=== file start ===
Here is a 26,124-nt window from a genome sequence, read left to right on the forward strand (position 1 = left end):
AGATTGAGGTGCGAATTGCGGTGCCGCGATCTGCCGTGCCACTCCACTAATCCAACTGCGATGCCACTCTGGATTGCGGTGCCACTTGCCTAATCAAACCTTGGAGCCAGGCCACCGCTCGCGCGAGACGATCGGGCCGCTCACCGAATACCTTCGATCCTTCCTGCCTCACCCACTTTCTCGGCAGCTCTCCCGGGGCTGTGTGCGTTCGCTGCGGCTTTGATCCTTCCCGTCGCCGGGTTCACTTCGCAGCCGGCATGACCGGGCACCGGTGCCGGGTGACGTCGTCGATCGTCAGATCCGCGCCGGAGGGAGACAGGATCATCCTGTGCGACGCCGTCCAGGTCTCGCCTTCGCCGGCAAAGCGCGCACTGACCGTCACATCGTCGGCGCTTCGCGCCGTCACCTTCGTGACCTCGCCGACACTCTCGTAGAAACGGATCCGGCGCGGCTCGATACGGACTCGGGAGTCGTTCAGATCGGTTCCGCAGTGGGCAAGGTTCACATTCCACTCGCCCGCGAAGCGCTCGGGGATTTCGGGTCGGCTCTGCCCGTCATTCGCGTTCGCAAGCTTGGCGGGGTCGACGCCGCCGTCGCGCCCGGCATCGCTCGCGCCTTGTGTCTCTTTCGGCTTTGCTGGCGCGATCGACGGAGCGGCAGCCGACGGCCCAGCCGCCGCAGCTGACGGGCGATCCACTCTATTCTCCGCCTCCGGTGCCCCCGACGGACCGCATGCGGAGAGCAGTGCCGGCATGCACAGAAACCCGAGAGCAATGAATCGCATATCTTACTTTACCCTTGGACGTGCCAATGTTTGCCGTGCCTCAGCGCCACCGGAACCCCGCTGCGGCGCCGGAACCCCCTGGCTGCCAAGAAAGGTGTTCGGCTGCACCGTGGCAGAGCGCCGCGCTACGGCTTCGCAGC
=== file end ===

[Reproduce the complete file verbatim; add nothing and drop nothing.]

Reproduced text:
Here is a 26,124-nt window from a genome sequence, read left to right on the forward strand (position 1 = left end):
AGATTGAGGTGCGAATTGCGGTGCCGCGATCTGCCGTGCCACTCCACTAATCCAACTGCGATGCCACTCTGGATTGCGGTGCCACTTGCCTAATCAAACCTTGGAGCCAGGCCACCGCTCGCGCGAGACGATCGGGCCGCTCACCGAATACCTTCGATCCTTCCTGCCTCACCCACTTTCTCGGCAGCTCTCCCGGGGCTGTGTGCGTTCGCTGCGGCTTTGATCCTTCCCGTCGCCGGGTTCACTTCGCAGCCGGCATGACCGGGCACCGGTGCCGGGTGACGTCGTCGATCGTCAGATCCGCGCCGGAGGGAGACAGGATCATCCTGTGCGACGCCGTCCAGGTCTCGCCTTCGCCGGCAAAGCGCGCACTGACCGTCACATCGTCGGCGCTTCGCGCCGTCACCTTCGTGACCTCGCCGACACTCTCGTAGAAACGGATCCGGCGCGGCTCGATACGGACTCGGGAGTCGTTCAGATCGGTTCCGCAGTGGGCAAGGTTCACATTCCACTCGCCCGCGAAGCGCTCGGGGATTTCGGGTCGGCTCTGCCCGTCATTCGCGTTCGCAAGCTTGGCGGGGTCGACGCCGCCGTCGCGCCCGGCATCGCTCGCGCCTTGTGTCTCTTTCGGCTTTGCTGGCGCGATCGACGGAGCGGCAGCCGACGGCCCAGCCGCCGCAGCTGACGGGCGATCCACTCTATTCTCCGCCTCCGGTGCCCCCGACGGACCGCATGCGGAGAGCAGTGCCGGCATGCACAGAAACCCGAGAGCAATGAATCGCATATCTTACTTTACCCTTGGACGTGCCAATGTTTGCCGTGCCTCAGCGCCACCGGAACCCCGCTGCGGCGCCGGAACCCCCTGGCTGCCAAGAAAGGTGTTCGGCTGCACCGTGGCAGAGCGCCGCGCTACGGCTTCGCAGC